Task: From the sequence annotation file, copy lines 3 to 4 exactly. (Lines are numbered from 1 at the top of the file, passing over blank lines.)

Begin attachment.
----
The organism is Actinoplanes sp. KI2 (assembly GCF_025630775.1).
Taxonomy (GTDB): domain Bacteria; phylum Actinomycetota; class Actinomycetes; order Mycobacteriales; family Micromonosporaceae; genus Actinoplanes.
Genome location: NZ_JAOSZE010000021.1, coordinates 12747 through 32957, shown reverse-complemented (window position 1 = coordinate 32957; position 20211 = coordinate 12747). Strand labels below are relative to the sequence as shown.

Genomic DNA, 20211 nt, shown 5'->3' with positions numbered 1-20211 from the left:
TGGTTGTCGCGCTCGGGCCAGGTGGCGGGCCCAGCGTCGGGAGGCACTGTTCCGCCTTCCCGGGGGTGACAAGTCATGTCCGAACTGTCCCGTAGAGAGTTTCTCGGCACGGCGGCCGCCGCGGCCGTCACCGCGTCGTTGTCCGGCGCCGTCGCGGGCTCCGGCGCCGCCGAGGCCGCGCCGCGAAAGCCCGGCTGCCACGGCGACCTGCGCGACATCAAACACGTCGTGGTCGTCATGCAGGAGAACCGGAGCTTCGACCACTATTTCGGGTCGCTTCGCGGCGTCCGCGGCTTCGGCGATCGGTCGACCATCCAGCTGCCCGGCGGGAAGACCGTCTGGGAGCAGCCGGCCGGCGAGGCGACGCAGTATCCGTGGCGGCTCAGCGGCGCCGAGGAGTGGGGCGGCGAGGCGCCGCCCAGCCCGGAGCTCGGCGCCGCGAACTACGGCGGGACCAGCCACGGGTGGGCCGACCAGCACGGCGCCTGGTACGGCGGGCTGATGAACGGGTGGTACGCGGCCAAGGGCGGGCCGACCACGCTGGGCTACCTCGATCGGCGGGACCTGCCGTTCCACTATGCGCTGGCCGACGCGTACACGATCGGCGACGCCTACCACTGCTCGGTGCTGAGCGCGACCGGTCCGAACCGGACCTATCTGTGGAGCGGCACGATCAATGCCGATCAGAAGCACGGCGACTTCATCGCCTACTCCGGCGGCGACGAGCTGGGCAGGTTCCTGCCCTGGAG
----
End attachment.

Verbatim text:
Genome location: NZ_JAOSZE010000021.1, coordinates 12747 through 32957, shown reverse-complemented (window position 1 = coordinate 32957; position 20211 = coordinate 12747). Strand labels below are relative to the sequence as shown.

Genomic DNA, 20211 nt, shown 5'->3' with positions numbered 1-20211 from the left: